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Chronology from Flaunting It! 1964-1982
1977 / Appx 1,450 words

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Victories and defeats
A gay and lesbian chronology 1964-1982

1977
PT

January / Winnipeg
First issue of After Stonewall: A Critical Journal of Gay Liberation published.
[Continued into the early 1980s.]

January / Toronto
Lesbian Organization of Toronto moves to new centre at 342 Jarvis Street, sharing with feminist publication The Other Woman and coffeehouse called Three of Cups.
[Becki Ross (see Nov 7, 1976) says the "official" move was made Feb 1, 1977.]

January / Toronto
First issue of Directions: For Gay Men published.
[Ceased publication after 1977.]

January 7 / Ottawa
CBC releases public policy on public service announcements: nothing controversial, and gay is controversial.

January 28 / Ottawa
Charges dismissed against 16 of 22 men arrested as found-ins in Club Ottawa.
[See May 22, 1976.]

February 17 / Halifax
First public gay demonstration in Atlantic Canada. Part of nationally coordinated protest against CBC Radio's refusal to air gay public service announcements.
[First nationally organized gay protest in Canada, with demonstrations Feb 19 in Montreal, Ottawa, Toronto, Winnipeg, and Vancouver.]

March 14 / Windsor
Third Canadian city council to pass resolution banning discrimination against homosexual city employees.

Spring / Toronto
Feminist newspaper The Other Woman folds.

April 2 / Argentia, Newfoundland
Master Corporal Gloria Cameron and eight other women are dismissed from the Canadian Armed Forces because they are lesbian.
[Cameron launched an appeal and went public with her story. The appeal was rejected Jul 2, 1977. See an interview with her in The Body Politic, Sep 1977.]

April 28 / Toronto
MPP Margaret Campbell's private member's bill, to include sexual orientation in Ontario Human Rights Code, introduced April 4, fails in legislature.

May 7 / Winnipeg
Ten groups attend first Manitoba Gay Conference and form the Manitoba Gay Coalition.

May 9 / Ottawa
Private Barbara Thornborrow confronted by officials in Canadian Armed Forces about her lesbianism. Decides to go public and fight before she is fired.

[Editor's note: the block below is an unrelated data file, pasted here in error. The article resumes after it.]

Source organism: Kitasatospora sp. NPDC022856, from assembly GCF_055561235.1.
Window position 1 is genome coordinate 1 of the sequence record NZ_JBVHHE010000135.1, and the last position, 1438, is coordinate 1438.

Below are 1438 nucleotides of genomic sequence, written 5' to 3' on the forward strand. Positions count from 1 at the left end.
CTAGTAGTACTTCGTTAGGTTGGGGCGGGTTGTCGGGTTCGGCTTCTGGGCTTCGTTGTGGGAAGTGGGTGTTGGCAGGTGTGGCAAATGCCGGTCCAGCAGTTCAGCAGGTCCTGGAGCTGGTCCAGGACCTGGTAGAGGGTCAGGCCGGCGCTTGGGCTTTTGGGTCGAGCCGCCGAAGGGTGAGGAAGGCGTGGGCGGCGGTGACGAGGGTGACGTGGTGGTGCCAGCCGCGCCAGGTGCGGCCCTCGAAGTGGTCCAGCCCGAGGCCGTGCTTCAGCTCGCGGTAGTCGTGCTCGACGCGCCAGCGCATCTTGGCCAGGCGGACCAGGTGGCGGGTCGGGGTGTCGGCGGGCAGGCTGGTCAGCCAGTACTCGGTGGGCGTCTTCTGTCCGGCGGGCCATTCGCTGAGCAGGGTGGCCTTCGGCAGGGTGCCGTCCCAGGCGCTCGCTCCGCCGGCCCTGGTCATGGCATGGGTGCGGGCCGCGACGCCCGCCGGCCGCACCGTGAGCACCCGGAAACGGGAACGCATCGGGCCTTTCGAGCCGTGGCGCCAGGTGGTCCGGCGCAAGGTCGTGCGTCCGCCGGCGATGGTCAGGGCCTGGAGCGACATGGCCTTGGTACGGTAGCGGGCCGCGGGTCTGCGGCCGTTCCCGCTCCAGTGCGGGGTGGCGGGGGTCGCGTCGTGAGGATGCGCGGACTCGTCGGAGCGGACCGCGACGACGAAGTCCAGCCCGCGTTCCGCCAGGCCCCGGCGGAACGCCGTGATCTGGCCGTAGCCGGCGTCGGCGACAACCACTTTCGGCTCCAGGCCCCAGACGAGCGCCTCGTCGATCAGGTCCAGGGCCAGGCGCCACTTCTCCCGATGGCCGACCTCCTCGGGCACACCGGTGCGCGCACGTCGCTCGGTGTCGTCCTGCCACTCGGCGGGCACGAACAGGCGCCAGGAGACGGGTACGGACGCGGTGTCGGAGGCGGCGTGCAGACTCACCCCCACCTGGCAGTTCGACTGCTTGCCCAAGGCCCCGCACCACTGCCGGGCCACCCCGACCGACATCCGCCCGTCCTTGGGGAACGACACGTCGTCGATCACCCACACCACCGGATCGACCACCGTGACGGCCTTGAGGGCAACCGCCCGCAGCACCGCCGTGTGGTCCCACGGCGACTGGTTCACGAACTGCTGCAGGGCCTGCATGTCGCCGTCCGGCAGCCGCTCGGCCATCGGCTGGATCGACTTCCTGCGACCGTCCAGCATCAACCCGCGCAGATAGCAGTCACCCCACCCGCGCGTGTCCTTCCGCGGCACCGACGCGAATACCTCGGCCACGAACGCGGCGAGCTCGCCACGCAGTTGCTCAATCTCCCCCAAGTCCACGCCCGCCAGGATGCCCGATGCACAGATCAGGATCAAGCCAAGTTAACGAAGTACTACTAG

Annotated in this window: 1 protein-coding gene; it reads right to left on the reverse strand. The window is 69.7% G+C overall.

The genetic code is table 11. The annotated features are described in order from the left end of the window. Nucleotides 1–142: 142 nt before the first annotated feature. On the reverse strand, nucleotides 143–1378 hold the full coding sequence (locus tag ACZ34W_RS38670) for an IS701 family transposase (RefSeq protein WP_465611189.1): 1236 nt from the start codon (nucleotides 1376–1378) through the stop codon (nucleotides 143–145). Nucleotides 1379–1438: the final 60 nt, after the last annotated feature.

May 21 / Toronto
Largest CGRO demonstration in Ontario to date converges on Queen's Park with civil rights demands.

June 2 / Ottawa
Parliament passes Canadian Human Rights Act governing employment by federal government, but homosexuals are not protected.

June 7 / Dade County, Florida
Referendum, forced by pressure from fundamentalist Christians Anita Bryant, husband Bob Green and their "Save Our Children" organization, repeals county ordinance prohibiting discrimination on basis of sexual orientation. First major battle -- and defeat -- in struggle for gay civil rights in United States. First successful use of "child molestation tactic" by anti- gay forces which sets pattern of attack for remainder of Seventies and into Eighties.

June 10 / Vancouver
BC Court of Appeal reverses BC Supreme Court ruling favouring Gay Tide in complaint against Vancouver Sun classified ad refusal, by saying Sun had "reasonable cause" not to print ad.

June 20 / Ottawa
Private Barbara Thornborrow given notice of discharge by Canadian Armed Forces as a "sexual deviate" who is "not advantageously employable."

June 25 / Toronto
Newly formed Coalition to Stop Anita Bryant organizes demonstration. First of several coalitions and public actions across Canada reacting to Bryant's anti-gay crusade.

June 29 / Ottawa
Gallup Poll shows that 52 percent of Canadians believe gay people should be protected against discrimination under new Canadian Human Rights Act.

June 29 - July 5 / Saskatoon
Fifth Annual National Gay Rights Conference sponsored by Saskatoon Gay Community Centre.

Summer / Toronto
Formation of Women's Archives.
[Material now held in the Canadian Women's Liberation Movement Archives Collection, Morisset Library, University of Ottawa.]

July 21 / Toronto
Ontario Human Rights Code Review Committee releases report Life Together, calling for major changes in code and commission, including strong support for inclusion of sexual orientation.

July 22 / Toronto
Second march organized by the Coalition Against [sic; to Stop] Anita Bryant.

August 1 / Toronto